VM applicationThis is the definition of your VM application. This is a logical resource that stores the common metadata for all the versions under it. For example, you may have an application definition for Apache Tomcat and have multiple versions within it.
VM Application versionThis is the deployable resource. You can globally replicate your VM application versions to target regions closer to your VM infrastructure. The VM Application Version must be replicated to a region before it may be deployed on a VM in that region.

There is no extra charge for using VM Application Packages, but you will be charged for the following resources:

  • Storage costs of storing each package and any replicas.
  • Network egress charges for replication of the first image version from the source region to the replicated regions. Subsequent replicas are handled within the region, so there are no additional charges.

Before we deploy our first VM application, there are a few things we need to be aware of:

  • VM Application requires an Azure Compute Gallery
  • VM Application requires an Azure storage account to store your applications
  • The VM Application gets downloaded to the VM using the name of the VM application (not the actual name and Extension of your file in the storage account)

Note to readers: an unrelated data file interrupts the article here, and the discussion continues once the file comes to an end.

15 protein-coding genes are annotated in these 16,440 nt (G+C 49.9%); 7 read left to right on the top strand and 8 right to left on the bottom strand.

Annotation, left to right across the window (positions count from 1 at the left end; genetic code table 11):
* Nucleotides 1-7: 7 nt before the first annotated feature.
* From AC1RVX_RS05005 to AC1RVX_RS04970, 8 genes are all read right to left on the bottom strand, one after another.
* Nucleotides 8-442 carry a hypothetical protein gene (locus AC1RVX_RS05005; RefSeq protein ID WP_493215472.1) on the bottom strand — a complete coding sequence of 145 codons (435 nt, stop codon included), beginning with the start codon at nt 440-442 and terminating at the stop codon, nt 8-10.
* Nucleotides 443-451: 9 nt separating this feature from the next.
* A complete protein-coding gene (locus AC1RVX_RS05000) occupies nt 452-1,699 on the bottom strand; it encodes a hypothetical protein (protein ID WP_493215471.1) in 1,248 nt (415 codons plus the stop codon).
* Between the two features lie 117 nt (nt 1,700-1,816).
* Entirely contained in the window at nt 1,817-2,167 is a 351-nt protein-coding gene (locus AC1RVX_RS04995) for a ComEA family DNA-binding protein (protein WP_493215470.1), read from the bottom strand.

• Currently, in order to retry a failed installation, you need to remove the application from the profile and add it back
  • No more than five applications per Virtual Machine deployed at a time
  • The maximum size of the application is 1 GB
  • You can't have multiple versions of the same application installed on a Virtual Machine, and a newer version will supersede an older version either via an upgrade command or complete reinstall.

In this article, we are going to deploy the Datto Remote Management & Monitoring Agent to a Windows Server 2022 Virtual Machine; this agent is a simple executable that installs on a virtual machine and allows remote access and management of a virtual machine, without requiring any other form of connectivity (Azure Bastion, RDP via Public IP, Site to Site VPN etc.) for an MSP (Managed Service Provider) using the Datto toolset, the same concept can be applied to any application (theoretically you can also use this to run PowerShell installs or chocolatey installs).

It's worth noting the VM Applications are currently in Public Preview, there is a good chance there will be changes in the way these operate and are configured when it becomes Generally Available.

Setup Azure VM Application Deployment


In order to use VM Applications, we need:

  • A storage account
  • Azure Compute gallery
  • VM application definition and version (in my example: the Datto RMM agent)